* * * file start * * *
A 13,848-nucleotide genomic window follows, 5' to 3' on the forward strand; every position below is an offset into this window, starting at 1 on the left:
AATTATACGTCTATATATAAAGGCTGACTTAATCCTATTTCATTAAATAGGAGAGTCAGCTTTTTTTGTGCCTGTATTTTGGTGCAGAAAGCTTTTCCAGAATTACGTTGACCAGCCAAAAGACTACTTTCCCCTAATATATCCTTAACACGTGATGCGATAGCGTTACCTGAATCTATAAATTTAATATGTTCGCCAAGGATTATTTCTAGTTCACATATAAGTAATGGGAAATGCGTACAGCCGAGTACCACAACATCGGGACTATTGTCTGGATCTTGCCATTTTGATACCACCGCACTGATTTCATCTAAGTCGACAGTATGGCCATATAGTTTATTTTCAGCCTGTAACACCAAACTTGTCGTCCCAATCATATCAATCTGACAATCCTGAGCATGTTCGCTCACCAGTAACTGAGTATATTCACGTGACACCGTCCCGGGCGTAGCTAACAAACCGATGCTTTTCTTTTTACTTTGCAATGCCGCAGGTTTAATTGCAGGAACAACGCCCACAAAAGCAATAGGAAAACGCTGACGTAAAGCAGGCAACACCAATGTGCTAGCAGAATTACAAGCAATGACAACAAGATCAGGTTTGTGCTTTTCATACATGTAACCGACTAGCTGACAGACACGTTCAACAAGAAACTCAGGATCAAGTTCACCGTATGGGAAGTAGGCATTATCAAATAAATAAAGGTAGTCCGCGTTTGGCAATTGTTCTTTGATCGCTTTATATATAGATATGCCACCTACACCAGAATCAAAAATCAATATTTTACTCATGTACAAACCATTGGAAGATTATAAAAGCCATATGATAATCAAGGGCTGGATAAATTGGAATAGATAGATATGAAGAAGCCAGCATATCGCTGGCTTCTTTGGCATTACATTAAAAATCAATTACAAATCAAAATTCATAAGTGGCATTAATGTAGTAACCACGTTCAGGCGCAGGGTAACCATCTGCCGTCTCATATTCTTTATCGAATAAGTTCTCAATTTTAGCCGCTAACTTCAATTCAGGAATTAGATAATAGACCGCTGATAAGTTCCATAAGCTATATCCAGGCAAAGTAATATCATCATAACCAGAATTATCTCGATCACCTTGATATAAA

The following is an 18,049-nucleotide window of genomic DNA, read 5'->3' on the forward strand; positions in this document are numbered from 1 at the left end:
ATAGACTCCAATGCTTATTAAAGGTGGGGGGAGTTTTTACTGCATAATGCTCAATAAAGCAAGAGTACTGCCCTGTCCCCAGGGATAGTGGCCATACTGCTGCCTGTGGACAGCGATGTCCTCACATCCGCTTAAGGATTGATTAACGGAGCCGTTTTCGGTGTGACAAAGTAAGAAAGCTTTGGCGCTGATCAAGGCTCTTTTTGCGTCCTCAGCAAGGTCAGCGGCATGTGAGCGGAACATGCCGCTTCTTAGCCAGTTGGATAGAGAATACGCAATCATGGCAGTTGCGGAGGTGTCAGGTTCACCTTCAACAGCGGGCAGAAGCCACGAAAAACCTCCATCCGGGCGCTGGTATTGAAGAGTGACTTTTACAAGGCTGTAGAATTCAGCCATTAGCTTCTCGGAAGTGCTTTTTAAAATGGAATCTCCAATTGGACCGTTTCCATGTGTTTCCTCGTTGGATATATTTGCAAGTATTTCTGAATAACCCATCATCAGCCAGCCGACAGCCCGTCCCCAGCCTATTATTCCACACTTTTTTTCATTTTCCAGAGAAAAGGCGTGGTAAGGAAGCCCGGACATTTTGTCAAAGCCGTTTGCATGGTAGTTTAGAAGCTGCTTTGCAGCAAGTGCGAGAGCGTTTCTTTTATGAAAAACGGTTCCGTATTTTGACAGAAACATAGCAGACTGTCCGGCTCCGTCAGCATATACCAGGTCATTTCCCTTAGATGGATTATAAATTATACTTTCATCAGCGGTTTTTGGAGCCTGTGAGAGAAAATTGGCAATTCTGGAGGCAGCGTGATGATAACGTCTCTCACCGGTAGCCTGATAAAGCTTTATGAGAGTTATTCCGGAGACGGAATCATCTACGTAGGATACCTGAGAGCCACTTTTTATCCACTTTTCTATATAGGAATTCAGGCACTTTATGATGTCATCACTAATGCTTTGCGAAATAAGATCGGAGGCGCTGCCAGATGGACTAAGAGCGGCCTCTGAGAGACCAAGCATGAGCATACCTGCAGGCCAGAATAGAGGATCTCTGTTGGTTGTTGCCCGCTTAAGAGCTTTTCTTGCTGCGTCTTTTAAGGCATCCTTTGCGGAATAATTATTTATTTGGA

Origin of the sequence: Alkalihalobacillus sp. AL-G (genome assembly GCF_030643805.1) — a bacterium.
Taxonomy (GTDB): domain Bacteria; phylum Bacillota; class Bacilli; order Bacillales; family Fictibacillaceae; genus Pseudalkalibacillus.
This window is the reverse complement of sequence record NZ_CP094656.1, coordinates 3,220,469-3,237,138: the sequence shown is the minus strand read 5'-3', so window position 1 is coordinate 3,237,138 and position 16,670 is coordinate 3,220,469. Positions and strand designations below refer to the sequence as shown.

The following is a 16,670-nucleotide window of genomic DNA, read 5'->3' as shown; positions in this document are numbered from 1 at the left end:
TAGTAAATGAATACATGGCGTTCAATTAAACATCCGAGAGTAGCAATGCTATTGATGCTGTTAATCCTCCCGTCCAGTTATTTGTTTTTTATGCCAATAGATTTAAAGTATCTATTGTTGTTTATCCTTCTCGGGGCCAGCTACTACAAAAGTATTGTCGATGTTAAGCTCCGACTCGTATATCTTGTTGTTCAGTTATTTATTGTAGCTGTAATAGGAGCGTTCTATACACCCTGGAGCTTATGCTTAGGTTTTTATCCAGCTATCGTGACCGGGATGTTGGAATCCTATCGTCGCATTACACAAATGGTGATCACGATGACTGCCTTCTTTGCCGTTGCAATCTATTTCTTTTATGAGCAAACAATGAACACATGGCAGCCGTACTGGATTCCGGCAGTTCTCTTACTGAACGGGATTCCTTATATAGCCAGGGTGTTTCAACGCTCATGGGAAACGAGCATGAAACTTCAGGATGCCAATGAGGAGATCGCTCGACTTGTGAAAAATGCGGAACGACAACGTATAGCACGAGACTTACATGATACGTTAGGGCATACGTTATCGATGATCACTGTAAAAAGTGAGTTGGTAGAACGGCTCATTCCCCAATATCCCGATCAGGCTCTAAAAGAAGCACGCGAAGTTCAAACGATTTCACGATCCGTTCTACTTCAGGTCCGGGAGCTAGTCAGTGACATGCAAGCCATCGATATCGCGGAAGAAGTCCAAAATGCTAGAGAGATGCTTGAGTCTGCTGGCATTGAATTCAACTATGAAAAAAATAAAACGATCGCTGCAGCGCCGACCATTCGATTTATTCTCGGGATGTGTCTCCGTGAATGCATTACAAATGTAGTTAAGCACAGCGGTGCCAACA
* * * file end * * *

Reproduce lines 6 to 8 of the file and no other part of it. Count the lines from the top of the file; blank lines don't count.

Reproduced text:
Taxonomy (GTDB): domain Bacteria; phylum Bacillota; class Bacilli; order Bacillales; family Fictibacillaceae; genus Pseudalkalibacillus.
This window is the reverse complement of sequence record NZ_CP094656.1, coordinates 3,220,469-3,237,138: the sequence shown is the minus strand read 5'-3', so window position 1 is coordinate 3,237,138 and position 16,670 is coordinate 3,220,469. Positions and strand designations below refer to the sequence as shown.

The following is a 16,670-nucleotide window of genomic DNA, read 5'->3' as shown; positions in this document are numbered from 1 at the left end: